The difference is timing.
A good sales representative can target a prospect from an initial encounter, taking note of their personal attributes, clothing, body language, and other indicators along with whatever might be in their CRM data — but can also continually adjust the sales pitch according to clues, signals, and responses. One or two questions rapidly reveal where the prospect is on the customer journey, allowing the sales rep to judge what kind of information or offer would best move the process along toward a close.
Online shoppers do not expect and do not always welcome personalized sales engagements when they are still in the initial stages of their customer journey, and may bounce from pages that interrupt their research and data-collection with an ill-timed pop-up or sales chatbot if they are not ready to buy. By the same token, merchants might lose a sales opportunity if they do not provide interactive Q&A, upsell, or cross-sell information or a promotional discount to a customer who comes to the site ready to buy if a single condition is met.
Building the Next Generation Customer Intelligence Tool for Marketers
Element Data believes their DICE decision engine provides the capabilities to tailor marketing campaigns to the specific needs of each customer, without creeping them out or driving them away.
“The utility of this solution depends on the software’s ability to accurately infer the user’s own priorities and values as a filter for determining appropriate choices,” says Vadlamani. In certain cases, users declare their preferences explicitly by answering a series of questions. The platform supplements user-provided information with additional data drawn from social media, search history, and other sources, providing a much deeper and richer view. “By comparing an individual’s pattern of choices with billions of others, the platform can offer guidance with greater confidence, accounting for factors that the user may not be aware of themselves,” he says.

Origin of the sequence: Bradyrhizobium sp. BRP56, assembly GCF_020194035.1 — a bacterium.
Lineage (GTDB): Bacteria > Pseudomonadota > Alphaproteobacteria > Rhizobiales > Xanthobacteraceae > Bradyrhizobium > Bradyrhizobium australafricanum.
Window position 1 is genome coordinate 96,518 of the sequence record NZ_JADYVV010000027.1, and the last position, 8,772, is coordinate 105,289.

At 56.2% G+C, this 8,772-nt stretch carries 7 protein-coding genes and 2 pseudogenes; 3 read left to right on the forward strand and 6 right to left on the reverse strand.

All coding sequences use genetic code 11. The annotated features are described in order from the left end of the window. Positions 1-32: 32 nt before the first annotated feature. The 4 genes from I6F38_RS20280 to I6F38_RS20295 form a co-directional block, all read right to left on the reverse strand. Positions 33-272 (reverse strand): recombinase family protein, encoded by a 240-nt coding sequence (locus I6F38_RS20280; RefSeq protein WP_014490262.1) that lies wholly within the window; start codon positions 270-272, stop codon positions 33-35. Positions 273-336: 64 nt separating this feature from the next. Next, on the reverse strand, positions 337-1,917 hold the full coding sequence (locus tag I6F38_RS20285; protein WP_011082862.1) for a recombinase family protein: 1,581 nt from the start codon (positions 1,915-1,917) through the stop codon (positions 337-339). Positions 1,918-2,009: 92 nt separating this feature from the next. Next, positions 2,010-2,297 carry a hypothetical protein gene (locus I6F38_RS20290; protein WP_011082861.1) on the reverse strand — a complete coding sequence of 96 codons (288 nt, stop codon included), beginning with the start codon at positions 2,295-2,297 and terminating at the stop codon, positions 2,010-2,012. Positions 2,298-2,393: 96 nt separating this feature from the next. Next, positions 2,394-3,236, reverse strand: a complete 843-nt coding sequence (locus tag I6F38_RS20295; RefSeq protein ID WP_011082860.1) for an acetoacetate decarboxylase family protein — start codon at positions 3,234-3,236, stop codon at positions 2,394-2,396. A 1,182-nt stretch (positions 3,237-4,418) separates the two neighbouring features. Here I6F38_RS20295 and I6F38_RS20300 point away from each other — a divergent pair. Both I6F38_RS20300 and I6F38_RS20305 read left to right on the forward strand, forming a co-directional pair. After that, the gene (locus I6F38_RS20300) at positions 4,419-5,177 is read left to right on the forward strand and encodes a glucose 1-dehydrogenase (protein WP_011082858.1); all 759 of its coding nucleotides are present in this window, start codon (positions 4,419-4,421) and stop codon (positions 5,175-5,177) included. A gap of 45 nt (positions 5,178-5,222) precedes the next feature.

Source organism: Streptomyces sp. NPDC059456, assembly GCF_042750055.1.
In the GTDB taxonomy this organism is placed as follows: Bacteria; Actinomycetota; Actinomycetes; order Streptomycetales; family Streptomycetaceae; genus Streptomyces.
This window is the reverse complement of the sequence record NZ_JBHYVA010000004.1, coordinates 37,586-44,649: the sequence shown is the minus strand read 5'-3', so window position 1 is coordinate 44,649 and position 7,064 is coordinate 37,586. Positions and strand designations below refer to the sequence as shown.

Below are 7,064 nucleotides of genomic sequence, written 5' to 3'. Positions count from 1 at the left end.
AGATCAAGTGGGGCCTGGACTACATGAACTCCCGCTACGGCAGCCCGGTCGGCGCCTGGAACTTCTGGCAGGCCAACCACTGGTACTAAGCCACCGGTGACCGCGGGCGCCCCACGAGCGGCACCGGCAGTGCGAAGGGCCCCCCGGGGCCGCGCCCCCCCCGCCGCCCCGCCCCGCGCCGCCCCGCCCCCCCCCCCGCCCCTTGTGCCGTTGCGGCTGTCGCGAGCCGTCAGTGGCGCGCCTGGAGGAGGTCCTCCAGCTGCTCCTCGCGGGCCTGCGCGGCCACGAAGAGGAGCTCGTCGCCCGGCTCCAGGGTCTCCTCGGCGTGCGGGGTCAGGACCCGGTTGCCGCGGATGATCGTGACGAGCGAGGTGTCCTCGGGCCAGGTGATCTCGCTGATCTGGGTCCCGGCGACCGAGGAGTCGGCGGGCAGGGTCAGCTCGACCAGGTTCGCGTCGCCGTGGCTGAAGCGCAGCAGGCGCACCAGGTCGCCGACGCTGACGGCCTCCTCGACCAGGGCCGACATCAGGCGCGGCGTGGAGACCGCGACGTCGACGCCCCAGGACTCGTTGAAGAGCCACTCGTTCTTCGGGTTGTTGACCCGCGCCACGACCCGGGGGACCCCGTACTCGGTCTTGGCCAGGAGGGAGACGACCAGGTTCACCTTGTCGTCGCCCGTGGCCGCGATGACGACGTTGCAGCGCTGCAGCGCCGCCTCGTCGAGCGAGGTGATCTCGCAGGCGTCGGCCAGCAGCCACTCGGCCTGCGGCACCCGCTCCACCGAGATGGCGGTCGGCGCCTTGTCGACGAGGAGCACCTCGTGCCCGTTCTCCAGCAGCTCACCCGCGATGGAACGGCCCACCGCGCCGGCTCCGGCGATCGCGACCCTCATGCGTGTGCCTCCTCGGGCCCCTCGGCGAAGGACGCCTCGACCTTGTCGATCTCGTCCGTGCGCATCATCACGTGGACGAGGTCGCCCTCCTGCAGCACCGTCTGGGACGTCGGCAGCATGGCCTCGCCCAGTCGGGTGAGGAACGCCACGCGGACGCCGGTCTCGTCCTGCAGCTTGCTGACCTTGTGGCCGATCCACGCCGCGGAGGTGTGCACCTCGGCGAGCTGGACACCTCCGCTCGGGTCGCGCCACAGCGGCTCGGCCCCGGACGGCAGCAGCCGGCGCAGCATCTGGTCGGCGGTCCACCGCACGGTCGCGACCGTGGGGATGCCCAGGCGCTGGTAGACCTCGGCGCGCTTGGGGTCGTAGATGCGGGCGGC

The DICE platform’s ability to apply predictive analytics to individual behavior based on pattern matching and social graph data makes it an ideal solution for marketers looking for the missing piece of the customer journey: identifying the moment when customers show intent to purchase.
DICE Social, one of the platform’s service modules, is already optimized to support this use case. “DICE Social includes tools and dashboards that allow sales representatives to survey the social media landscape for active prospects, using the platform’s advanced data models to spot clues and patterns of customers moving from consideration to intent in the real-time social data stream,” says Vaddadi. “It can literally build lead sheets from nothing, harvesting bales of needles from the world’s biggest and most complicated haystack.”
Sales representatives can manually follow up on these leads with a personal approach, maximizing the odds of conversion with the right combination of information, promotional offers, and relationship value, ideally timed to close the sale. In B2B engagements, this can dramatically lower the cost of customer acquisition, discover best practices around conversion, reduce churn and transaction abandonment, and increase the average value of each deal.
“These capabilities promise significant benefits and rapid ROI for sales organizations, but DICE offers truly transformative value at scale,” says Davis.
The output of DICE Social can be exported via API to a programmatic marketing platform that can serve personalized content to millions of customers based on behavior patterns that indicate their precise location on the customer journey. Brands can not only present the right kind of content through the right channel at the right time of day to each prospect, they can respond to each customer’s individual priorities and stage of consideration, treating each marketing encounter as a personalized sales engagement.
Davis says Element Data is still building out the core capabilities of its platform and is working with thought leaders in the marketing industry to optimize its solution for real-world business needs. “We have a tool kit but we need input from experts to make sure we are focused on the right areas,” he says.
In other words, the makers of the recommendation engine are looking for recommendations!